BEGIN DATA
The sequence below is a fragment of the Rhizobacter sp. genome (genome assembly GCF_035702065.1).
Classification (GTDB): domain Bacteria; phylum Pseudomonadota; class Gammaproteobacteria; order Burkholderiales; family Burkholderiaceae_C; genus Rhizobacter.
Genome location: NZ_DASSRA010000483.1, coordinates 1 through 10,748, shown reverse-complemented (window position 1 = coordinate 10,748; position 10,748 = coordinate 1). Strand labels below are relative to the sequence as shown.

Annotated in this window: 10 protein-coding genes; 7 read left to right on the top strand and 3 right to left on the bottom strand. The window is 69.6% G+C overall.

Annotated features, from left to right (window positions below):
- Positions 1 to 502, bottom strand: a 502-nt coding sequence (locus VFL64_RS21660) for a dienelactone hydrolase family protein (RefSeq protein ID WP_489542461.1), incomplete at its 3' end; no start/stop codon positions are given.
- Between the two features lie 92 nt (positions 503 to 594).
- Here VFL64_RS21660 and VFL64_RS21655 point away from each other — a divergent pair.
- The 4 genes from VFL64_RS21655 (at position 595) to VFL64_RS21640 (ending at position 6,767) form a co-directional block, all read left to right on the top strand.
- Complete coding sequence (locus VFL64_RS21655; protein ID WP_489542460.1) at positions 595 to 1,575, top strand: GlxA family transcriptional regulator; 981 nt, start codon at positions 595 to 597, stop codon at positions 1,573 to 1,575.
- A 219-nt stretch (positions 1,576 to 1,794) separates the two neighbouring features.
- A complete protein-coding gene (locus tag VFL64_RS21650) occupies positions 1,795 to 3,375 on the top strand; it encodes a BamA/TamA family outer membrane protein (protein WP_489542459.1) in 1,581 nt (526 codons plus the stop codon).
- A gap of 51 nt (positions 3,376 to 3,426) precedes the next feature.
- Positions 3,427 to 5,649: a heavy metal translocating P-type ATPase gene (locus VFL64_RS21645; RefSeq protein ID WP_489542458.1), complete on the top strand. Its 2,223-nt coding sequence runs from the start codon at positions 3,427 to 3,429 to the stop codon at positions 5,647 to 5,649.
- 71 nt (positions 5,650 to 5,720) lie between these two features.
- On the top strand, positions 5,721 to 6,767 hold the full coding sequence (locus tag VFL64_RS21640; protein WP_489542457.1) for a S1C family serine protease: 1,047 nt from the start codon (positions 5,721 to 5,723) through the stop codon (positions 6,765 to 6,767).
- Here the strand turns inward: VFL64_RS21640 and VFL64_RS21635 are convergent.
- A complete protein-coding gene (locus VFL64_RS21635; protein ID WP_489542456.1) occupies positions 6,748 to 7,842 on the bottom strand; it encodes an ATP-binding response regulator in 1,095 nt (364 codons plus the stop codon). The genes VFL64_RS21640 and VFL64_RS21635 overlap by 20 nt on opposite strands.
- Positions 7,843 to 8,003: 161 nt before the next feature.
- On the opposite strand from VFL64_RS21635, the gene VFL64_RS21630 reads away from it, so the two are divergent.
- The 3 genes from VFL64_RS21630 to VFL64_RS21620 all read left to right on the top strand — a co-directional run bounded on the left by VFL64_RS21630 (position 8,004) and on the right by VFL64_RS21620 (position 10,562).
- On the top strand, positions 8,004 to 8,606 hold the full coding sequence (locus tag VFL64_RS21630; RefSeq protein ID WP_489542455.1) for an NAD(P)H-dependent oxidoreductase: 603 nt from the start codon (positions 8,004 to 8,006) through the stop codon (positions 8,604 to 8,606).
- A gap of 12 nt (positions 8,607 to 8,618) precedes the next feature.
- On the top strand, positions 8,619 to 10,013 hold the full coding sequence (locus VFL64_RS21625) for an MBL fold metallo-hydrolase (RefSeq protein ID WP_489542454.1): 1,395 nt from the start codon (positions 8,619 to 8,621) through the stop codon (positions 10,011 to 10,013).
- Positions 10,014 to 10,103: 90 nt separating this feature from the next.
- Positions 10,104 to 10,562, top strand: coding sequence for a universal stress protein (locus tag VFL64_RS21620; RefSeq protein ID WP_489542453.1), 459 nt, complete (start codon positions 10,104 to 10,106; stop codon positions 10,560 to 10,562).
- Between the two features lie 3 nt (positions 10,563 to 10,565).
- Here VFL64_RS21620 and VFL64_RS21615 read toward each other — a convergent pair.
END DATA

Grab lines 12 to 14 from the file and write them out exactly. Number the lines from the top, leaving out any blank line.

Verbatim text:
- A complete protein-coding gene (locus tag VFL64_RS21650) occupies positions 1,795 to 3,375 on the top strand; it encodes a BamA/TamA family outer membrane protein (protein WP_489542459.1) in 1,581 nt (526 codons plus the stop codon).
- A gap of 51 nt (positions 3,376 to 3,426) precedes the next feature.
- Positions 3,427 to 5,649: a heavy metal translocating P-type ATPase gene (locus VFL64_RS21645; RefSeq protein ID WP_489542458.1), complete on the top strand. Its 2,223-nt coding sequence runs from the start codon at positions 3,427 to 3,429 to the stop codon at positions 5,647 to 5,649.